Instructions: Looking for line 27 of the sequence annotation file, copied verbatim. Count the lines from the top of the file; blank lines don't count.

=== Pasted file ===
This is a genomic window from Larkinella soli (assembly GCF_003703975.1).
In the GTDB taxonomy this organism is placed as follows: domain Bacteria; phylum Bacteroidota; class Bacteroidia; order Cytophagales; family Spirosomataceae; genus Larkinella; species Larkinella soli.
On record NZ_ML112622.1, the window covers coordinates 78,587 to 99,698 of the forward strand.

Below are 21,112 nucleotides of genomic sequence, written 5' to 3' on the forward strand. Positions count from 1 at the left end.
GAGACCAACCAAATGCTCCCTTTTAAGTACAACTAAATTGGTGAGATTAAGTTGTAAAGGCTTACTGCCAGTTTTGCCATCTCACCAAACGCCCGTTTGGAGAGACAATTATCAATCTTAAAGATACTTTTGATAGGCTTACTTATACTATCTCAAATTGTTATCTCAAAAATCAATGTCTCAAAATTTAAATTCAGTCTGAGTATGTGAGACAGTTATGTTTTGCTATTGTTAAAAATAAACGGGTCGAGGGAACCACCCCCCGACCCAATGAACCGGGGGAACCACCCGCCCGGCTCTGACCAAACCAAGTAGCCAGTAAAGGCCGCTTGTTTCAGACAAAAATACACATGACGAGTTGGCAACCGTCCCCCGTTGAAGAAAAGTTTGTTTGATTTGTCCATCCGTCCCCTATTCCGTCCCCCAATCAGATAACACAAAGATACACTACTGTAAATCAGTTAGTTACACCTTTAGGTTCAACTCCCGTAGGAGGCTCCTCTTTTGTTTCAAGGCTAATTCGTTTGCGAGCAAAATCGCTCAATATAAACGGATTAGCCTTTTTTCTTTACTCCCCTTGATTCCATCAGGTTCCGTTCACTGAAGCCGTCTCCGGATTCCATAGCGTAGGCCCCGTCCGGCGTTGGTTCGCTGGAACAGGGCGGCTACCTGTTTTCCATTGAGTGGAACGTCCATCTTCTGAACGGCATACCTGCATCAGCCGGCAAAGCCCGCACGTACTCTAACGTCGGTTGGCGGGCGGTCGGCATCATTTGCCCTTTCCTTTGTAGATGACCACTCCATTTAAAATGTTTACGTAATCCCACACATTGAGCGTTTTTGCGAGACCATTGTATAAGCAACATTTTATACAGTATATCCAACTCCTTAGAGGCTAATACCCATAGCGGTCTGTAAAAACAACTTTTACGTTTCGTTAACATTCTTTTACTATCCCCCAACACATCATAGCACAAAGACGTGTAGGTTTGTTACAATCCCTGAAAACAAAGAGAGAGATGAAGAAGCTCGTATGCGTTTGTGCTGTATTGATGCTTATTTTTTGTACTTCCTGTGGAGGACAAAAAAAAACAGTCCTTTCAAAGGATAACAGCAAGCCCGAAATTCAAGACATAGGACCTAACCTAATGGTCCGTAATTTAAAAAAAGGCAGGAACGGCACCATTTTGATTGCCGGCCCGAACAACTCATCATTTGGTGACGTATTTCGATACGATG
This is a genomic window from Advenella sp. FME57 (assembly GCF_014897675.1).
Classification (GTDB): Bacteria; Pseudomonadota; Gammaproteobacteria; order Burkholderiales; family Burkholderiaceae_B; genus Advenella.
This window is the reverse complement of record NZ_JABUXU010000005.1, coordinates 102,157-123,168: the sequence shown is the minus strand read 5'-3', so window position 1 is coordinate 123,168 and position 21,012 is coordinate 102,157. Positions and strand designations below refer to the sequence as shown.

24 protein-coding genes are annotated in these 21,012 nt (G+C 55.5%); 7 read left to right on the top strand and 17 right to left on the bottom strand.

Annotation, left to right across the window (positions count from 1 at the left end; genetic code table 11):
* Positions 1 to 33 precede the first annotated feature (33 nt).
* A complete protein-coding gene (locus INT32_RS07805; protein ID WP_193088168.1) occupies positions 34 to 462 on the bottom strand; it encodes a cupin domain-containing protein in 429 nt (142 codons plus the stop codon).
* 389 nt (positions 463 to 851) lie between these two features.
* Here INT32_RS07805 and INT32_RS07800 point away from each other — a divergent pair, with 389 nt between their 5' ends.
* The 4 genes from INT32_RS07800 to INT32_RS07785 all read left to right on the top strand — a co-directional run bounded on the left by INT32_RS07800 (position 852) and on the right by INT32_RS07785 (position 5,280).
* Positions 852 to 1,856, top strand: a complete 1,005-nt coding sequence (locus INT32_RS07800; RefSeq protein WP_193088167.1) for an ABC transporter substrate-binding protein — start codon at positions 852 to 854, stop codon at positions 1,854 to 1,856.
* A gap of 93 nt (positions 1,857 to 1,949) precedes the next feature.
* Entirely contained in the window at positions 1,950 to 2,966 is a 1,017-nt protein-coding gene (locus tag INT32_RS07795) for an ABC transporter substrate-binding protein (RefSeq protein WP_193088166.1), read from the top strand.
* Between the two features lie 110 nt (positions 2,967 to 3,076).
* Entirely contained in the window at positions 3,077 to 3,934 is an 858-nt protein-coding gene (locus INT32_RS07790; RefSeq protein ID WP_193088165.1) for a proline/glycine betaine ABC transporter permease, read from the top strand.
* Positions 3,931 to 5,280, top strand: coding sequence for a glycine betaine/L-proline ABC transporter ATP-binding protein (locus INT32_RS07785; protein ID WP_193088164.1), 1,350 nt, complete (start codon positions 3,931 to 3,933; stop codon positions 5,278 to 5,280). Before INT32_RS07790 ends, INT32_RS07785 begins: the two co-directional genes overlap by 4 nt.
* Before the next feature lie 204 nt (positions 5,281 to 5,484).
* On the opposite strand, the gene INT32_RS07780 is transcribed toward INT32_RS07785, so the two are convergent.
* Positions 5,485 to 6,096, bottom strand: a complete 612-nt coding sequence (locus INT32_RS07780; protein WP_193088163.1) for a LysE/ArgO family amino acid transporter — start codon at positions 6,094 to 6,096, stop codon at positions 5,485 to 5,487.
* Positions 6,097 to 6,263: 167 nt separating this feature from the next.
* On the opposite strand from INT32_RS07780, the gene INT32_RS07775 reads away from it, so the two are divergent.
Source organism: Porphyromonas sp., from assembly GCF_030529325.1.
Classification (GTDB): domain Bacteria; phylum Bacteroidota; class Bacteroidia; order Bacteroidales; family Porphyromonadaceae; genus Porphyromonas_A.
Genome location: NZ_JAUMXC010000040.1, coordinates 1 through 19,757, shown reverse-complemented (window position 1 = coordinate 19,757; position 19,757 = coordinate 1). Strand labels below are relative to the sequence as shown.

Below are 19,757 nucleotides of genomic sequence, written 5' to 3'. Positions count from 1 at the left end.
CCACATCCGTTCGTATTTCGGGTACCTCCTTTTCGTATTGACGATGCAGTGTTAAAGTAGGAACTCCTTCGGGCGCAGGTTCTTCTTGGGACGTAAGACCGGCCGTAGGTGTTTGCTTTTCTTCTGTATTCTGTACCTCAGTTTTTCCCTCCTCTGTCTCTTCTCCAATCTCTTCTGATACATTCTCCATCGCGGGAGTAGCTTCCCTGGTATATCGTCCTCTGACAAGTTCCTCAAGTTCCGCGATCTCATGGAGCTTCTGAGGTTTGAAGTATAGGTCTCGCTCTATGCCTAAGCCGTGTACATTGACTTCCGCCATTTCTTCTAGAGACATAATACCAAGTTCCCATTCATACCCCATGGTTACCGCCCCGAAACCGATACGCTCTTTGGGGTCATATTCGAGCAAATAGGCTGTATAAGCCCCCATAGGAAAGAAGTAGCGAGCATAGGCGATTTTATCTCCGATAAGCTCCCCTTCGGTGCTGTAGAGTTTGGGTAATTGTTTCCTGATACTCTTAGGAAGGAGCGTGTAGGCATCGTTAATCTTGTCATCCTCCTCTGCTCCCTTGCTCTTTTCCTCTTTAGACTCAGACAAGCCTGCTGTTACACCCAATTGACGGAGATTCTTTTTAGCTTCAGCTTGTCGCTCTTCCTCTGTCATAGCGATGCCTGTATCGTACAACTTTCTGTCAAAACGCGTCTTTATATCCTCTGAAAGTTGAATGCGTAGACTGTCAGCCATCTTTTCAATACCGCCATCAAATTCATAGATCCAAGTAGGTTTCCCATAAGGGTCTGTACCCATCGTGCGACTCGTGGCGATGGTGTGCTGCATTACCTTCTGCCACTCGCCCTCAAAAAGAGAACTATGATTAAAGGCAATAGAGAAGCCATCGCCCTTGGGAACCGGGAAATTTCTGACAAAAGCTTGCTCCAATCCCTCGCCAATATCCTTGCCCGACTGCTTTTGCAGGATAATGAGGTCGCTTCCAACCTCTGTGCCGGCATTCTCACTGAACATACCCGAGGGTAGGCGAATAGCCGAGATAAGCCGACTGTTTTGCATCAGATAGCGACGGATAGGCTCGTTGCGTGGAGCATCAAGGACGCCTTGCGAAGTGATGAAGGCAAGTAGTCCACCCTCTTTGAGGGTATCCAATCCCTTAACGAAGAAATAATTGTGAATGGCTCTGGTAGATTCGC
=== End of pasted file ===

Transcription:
Source organism: Porphyromonas sp., from assembly GCF_030529325.1.